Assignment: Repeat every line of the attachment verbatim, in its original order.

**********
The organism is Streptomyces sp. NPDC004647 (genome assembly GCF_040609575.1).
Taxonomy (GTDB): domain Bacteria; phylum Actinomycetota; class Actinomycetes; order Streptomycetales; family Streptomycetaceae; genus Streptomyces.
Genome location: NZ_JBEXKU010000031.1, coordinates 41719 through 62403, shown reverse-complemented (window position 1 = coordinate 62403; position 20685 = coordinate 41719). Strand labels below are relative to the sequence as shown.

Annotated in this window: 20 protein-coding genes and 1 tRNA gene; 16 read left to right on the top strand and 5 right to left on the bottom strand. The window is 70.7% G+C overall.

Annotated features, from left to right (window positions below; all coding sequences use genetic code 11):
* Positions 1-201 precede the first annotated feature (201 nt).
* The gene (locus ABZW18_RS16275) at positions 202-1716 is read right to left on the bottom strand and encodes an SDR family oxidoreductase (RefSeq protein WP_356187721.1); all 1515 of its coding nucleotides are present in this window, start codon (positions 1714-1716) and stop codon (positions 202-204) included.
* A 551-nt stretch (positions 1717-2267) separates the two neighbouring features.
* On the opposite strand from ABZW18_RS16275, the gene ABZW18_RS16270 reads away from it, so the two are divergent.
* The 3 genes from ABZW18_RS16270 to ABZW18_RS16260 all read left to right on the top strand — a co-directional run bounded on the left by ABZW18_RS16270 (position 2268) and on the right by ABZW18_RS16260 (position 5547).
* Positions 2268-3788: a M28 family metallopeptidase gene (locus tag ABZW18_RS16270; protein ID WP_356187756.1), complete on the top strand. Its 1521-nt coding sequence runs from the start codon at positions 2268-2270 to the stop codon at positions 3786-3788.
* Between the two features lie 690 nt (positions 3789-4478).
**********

The organism is Streptomyces sp. NPDC004647 (genome assembly GCF_040609575.1).
Taxonomy (GTDB): domain Bacteria; phylum Actinomycetota; class Actinomycetes; order Streptomycetales; family Streptomycetaceae; genus Streptomyces.
Genome location: NZ_JBEXKU010000031.1, coordinates 41719 through 62403, shown reverse-complemented (window position 1 = coordinate 62403; position 20685 = coordinate 41719). Strand labels below are relative to the sequence as shown.

Annotated in this window: 20 protein-coding genes and 1 tRNA gene; 16 read left to right on the top strand and 5 right to left on the bottom strand. The window is 70.7% G+C overall.

Annotated features, from left to right (window positions below; all coding sequences use genetic code 11):
* Positions 1-201 precede the first annotated feature (201 nt).
* The gene (locus ABZW18_RS16275) at positions 202-1716 is read right to left on the bottom strand and encodes an SDR family oxidoreductase (RefSeq protein WP_356187721.1); all 1515 of its coding nucleotides are present in this window, start codon (positions 1714-1716) and stop codon (positions 202-204) included.
* A 551-nt stretch (positions 1717-2267) separates the two neighbouring features.
* On the opposite strand from ABZW18_RS16275, the gene ABZW18_RS16270 reads away from it, so the two are divergent.
* The 3 genes from ABZW18_RS16270 to ABZW18_RS16260 all read left to right on the top strand — a co-directional run bounded on the left by ABZW18_RS16270 (position 2268) and on the right by ABZW18_RS16260 (position 5547).
* Positions 2268-3788: a M28 family metallopeptidase gene (locus tag ABZW18_RS16270; protein ID WP_356187756.1), complete on the top strand. Its 1521-nt coding sequence runs from the start codon at positions 2268-2270 to the stop codon at positions 3786-3788.
* Between the two features lie 690 nt (positions 3789-4478).